Ryan Zaroski and 1853780 Ontario Inc. o/a Kee to Bala v. Ryan Turcotte, Rick Turcotte and Kerry Turcotte – and between – First Student Canada and David Ribble v. Ryan Turcotte, Rick Turcotte and Kerry Turcotte (Ont.)
Torts – Negligence – Standard of Care – Summary judgments
On a summer night in 2012, Ryan Turcotte was punched and fell to the ground in the parking lot of plaza in Barrie, moments after getting off a chartered bus that had returned him and a busfull of other passengers – including one of his assailants – from a resort night at a bar in the Muskokas, the Kee to Bala (the venue). As a result of the assault, Mr. Turcotte sustained a serious head injury which resulted in permanent deficits including problems with his cognitive function and memory. Mr. Turcotte and his parents sued against the alleged assailants, who have been noted in default; the venue and its security guard who was on-duty on the chartered bus, Ryan Zarosky; and the chartered bus company, First Student Canada, and its bus driver, David Ribble. Mr. Turcotte's action in negligence claimed that the assault was foreseeable and that the venue and the bus company had failed to take reasonable care to prevent it. The venue and the bus company sought to have the suit dismissed on summary motions, which were granted. The Court of Appeal overturned the summary judgment and remitted the matter for trial, holding that the motions judge had failed to fully articulate and apply the standard of care.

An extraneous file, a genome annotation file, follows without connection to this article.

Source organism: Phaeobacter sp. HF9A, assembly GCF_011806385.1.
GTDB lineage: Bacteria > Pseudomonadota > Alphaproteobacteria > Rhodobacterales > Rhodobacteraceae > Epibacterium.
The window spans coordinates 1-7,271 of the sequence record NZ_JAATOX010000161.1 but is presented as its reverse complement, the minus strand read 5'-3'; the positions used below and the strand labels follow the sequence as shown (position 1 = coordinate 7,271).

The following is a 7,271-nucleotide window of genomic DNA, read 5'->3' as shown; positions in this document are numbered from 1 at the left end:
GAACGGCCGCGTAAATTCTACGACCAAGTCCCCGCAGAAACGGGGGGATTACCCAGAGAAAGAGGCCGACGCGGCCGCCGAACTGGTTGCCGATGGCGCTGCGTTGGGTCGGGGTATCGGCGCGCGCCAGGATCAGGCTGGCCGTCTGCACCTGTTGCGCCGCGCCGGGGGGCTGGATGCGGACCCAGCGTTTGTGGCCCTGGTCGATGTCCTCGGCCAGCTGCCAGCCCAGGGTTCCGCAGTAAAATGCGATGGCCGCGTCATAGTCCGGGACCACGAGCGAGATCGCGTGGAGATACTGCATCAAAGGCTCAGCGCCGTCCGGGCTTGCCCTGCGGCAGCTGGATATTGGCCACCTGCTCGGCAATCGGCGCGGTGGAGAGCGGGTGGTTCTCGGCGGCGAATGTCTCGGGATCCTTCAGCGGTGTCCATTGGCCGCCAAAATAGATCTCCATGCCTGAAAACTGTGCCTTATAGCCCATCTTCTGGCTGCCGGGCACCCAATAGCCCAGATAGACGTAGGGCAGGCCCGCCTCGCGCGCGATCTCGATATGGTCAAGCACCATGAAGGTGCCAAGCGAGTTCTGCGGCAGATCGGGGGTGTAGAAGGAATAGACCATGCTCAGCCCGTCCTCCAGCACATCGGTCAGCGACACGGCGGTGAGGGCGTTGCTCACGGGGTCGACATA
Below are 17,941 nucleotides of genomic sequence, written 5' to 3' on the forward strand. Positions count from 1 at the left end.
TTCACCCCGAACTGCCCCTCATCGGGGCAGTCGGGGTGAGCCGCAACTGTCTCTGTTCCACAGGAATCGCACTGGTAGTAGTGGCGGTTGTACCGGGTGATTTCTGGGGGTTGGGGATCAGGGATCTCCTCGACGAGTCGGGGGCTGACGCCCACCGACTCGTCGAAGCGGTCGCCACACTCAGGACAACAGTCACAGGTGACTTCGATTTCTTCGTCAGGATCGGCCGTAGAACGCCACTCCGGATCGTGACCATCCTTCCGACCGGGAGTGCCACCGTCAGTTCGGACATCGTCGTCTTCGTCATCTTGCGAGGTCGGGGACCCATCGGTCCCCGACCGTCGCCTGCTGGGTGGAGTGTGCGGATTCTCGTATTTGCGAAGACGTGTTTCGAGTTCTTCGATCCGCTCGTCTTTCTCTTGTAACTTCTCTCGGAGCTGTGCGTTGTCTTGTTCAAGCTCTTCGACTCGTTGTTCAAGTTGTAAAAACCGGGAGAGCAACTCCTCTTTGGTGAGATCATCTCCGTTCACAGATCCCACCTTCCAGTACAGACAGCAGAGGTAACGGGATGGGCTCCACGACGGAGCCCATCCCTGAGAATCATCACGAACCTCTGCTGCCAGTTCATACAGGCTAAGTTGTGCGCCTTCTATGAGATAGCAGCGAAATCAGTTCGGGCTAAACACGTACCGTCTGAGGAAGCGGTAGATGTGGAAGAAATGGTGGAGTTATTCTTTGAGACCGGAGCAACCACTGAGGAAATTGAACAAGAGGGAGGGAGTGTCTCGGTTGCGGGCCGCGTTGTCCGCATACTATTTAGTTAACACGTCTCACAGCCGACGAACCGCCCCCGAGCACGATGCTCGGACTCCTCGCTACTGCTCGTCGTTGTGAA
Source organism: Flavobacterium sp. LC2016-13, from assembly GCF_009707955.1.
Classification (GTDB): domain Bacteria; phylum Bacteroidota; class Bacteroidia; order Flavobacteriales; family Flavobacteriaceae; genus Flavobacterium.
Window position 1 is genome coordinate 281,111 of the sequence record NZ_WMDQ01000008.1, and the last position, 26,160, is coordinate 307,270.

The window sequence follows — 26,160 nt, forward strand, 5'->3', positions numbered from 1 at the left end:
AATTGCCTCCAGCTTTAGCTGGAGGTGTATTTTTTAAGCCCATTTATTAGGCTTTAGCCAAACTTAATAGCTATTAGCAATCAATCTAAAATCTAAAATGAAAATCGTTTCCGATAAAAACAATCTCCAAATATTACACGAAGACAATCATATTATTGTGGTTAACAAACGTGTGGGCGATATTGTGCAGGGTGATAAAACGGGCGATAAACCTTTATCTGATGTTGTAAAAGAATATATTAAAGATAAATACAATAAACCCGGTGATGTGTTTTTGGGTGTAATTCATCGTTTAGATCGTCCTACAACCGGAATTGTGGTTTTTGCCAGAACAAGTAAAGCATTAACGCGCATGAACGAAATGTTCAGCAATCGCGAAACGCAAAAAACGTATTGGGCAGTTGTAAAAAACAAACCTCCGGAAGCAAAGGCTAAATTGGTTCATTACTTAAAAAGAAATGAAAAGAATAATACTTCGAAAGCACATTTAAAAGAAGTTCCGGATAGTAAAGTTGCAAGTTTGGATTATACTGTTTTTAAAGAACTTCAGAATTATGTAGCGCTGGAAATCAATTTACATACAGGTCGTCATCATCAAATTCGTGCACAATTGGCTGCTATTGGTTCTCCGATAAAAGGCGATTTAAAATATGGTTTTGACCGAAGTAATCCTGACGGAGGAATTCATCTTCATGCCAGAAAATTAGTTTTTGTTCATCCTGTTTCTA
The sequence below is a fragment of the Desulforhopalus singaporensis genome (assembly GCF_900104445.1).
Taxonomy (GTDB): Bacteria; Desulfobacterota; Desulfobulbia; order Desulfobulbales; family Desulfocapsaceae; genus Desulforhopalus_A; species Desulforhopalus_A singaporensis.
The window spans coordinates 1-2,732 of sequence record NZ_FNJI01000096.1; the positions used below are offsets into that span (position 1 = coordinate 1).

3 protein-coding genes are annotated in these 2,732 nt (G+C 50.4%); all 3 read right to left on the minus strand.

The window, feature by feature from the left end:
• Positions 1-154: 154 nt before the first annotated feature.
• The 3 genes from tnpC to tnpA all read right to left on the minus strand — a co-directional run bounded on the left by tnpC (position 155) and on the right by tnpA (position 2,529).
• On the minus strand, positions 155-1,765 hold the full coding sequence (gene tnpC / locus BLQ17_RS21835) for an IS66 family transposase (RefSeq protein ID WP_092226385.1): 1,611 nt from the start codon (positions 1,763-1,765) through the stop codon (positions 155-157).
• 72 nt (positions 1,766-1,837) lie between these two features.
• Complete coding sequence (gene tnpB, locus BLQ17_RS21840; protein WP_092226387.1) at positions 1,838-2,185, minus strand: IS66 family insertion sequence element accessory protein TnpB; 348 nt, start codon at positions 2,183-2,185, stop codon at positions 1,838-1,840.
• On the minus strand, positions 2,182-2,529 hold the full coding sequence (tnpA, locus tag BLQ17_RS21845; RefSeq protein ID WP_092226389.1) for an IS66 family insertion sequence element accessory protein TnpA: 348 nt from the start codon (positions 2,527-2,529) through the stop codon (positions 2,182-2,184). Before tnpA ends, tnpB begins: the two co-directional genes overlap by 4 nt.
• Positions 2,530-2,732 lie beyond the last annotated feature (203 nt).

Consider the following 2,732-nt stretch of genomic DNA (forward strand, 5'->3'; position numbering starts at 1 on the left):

Pascal Gaudreault v. Attorney General of Canada representing the United States of America and Minister of Justice Canada – and between – Pascal Gaudreault v. Minister of Justice Canada (Que.)
Criminal law – Extradition – Committal hearings – Evidence
In October 2011, police executed a search warrant at an apartment in Montreal where a telephone scam was taking place. The persons involved in the scam would use lead sheets with contact information to call elderly victims in the United States and falsely claim to be their grandchild, saying they were in trouble in a foreign country and asking the elderly person to send money to help them. During the search, several individuals were caught in or near the apartment, including Mr. Gaudreault. In February 2014, the United States requested the extradition of Mr. Gaudreault and other co-conspirators to stand trial in California for the offenses of wire fraud, attempted wire fraud, and aiding and abetting wire fraud. The extradition hearing proceeded on the basis of evidence provided in a certified record of the case. The extradition judge held that the evidence of the requesting state met the test for committal pursuant to section 29(1) (a) of the Extradition Act on the offence of conspiracy to commit fraud. The Court of Appeal affirmed that judgment.
SaskEnergy Incorporated v. ADAG Corporation Canada Ltd. and Geschlossene Grundstücksgesellschaft GGG No. 10
Commercial law – Partnerships – Contracts
ADAG, a respondent, is the general partner of a limited partnership. The limited partners are 1200 German residents, also respondents. In 1991, ADAG acquired a property in Regina. In 2000, ADAG entered into a long-term lease agreement of the property with SaskEnergy, the applicant. As a schedule to the lease agreement, an options agreement was executed, granting SaskEnergy purchase options of the property. In 2011, SaskEnergy attempted to exercise a purchase option. ADAG refused, relying on the partnership agreement, which required limited partner approval to sell the property. SaskEnergy commenced proceedings for breach of contract and seeking specific performance.